Is it Possible to Rebuild Trust after Unfaithfulness?
- Wednesday, February 24, 2010
Editor's Note: This is an excerpt from Gary and Mona Shriver's recenlty released book Unfaithful: Hope and Healing After Infidelity (David C. Cook, 2009). Gary's opening story takes place 6 months after revealing to his wife, Mona, that he'd been unfaithful to her by engaging in a long-term affair with a close friend as well as a one-night "fling" with another woman.
When I pulled into the driveway, I noticed Mona looking out the kitchen window. As I walked in and made my way into the kitchen I could tell she had been crying. "What's wrong?" I asked.
"Nothing!" she snapped.
"Come on, I can tell something is bothering you."
"If you don't know …"
"If I don't know what? What happened?"
My mind raced, taking a mental inventory of the day. When I left this morning, she was fine. She seemed even a little bit happy. I called at least three times throughout the day and hadn't picked up on anything being wrong.
"I really don't know what you are talking about."
She looked up at me with a hard, cold stare. "Where have you been?"
"I've been at work. I haven't been anywhere else. I swear to you."
"I have been trying to call you for over twenty minutes. They said you left a half hour ago." She was obviously working to control herself. Her words were deliberately paced and her tone even. "And it doesn't take a half hour to drive the three miles to home. Where have you been?"
The light came on in my head. Radio Shack. Brian. Just how long had I been there? I rushed to explain. "I stopped by Radio Shack and got some solder for my ham radio kit. Brian was working tonight and we got into a conversation about the new radio station."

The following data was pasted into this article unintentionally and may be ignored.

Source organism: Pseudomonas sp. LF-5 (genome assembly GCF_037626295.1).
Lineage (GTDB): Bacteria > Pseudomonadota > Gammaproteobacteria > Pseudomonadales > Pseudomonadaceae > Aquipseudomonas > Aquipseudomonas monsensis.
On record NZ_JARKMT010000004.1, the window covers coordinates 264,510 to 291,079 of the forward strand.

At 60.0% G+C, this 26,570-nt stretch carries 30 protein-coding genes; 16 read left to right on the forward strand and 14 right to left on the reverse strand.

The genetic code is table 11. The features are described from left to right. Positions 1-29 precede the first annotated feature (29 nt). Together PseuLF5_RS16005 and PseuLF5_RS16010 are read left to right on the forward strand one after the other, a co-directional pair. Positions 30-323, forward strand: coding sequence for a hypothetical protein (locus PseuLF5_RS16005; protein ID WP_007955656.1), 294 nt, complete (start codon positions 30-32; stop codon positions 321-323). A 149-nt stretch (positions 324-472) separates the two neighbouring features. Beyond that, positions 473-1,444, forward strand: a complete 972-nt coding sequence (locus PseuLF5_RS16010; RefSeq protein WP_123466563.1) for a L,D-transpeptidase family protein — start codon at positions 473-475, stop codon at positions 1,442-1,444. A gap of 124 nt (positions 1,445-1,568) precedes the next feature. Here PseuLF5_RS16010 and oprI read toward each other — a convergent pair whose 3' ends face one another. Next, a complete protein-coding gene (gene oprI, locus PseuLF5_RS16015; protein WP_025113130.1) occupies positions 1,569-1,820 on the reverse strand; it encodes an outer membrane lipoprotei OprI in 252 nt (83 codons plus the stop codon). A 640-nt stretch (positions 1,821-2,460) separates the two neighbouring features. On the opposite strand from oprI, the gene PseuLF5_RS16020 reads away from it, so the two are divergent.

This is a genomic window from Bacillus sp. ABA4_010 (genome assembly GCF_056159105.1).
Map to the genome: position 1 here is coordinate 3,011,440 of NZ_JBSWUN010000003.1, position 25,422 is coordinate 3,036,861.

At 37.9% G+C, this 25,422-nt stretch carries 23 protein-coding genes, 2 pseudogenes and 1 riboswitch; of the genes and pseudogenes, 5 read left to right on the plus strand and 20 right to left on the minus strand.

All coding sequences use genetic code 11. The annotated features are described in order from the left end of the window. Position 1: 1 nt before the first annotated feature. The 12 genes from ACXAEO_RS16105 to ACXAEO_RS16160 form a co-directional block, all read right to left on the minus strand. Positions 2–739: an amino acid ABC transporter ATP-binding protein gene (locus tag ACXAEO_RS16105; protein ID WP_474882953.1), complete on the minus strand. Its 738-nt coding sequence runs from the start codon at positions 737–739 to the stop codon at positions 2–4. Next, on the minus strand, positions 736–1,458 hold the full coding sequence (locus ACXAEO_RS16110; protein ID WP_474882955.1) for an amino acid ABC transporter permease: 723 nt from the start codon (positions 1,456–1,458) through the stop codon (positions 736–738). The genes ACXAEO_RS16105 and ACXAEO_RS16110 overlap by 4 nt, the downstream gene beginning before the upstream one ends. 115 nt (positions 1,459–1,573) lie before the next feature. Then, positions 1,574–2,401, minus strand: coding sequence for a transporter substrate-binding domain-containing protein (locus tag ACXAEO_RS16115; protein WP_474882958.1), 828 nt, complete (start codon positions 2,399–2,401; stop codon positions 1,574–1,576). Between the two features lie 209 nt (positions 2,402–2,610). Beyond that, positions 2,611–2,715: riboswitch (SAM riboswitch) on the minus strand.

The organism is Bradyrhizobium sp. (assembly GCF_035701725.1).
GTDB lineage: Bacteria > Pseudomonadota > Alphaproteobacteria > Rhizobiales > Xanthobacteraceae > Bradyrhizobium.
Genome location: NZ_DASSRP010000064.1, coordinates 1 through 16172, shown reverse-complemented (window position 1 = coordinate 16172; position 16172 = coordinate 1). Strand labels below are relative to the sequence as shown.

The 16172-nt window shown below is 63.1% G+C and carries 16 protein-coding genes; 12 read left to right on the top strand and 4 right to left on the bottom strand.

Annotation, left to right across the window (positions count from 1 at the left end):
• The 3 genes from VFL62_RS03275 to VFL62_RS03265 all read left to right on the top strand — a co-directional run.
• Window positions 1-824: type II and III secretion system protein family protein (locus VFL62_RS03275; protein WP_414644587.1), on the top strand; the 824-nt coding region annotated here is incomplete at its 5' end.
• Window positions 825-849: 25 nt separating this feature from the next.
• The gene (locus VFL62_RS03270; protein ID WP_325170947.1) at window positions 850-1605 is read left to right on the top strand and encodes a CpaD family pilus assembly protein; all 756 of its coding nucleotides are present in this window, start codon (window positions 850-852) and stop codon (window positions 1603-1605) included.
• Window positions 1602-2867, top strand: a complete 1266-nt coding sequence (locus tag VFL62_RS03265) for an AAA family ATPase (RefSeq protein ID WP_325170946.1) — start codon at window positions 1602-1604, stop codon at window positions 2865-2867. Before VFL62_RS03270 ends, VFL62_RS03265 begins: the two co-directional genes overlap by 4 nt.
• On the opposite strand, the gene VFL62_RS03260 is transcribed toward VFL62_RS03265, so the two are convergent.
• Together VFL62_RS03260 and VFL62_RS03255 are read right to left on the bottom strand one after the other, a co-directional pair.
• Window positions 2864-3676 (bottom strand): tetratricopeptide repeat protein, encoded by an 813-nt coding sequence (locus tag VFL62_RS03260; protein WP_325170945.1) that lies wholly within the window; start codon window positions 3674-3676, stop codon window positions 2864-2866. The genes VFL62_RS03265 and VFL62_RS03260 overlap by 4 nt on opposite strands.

She slowly got up from the table and walked back into our bedroom, closing the door behind her, her face a confusing twist of emotions. I could see the battle waging within her trying to find truth.
Trust. Something I'd never appreciated having until I lost it completely. Back before revelation, a half hour spent with a friend "shooting the breeze" would not have been a big deal. But in the light of our current situation, it was a huge issue.
Mona was hypersensitive to every minute I was outside her radar. I supposed I could get defensive and say that I couldn't live like this for the rest of my life, but quite frankly I didn't blame her at all. It wasn't like I'd had massive amounts of time unaccounted for while I was involved in an affair.
But how was she ever going to trust me again? In fact if I thought about it too much I had to wonder if I'd be able to trust myself ever again.
But I'd changed. I'd truly repented. And I was doing everything I could think of to heal this marriage.
I knew she would also have a hard time trusting herself. She'd told me her instincts, her "woman's intuition," had failed her miserably. I knew neither one of us could live like this for the rest of our lives. The good day I'd had began to fade with the closing of the bedroom door.
The Story on Rebuilding trust
Rebuilding trust is an essential part of healing after infidelity because a healthy marriage requires trust. We can facilitate the rebuilding of trust, which is not easy. Or we can tear down the fragile beginnings of that process, which is far too easy.
We chose to rebuild the trust.
Mona had to redefine what trust looked like in a healthy marriage. After much soul-searching she came to realize she had trusted Gary partially because she believed she'd be able to "know" when or if he was no longer trustworthy. That meant she felt safe trusting him more because of herself rather than whether or not he was trustworthy. She didn't understand that trusting him really meant putting herself at risk. Her sense of safety rested within a power she actually did not have.
Recently on Marriage
Have something to say about this article? Leave your comment via Facebook below!
Listen to Your Favorite Pastors
Add Crosswalk.com content to your siteBrowse available content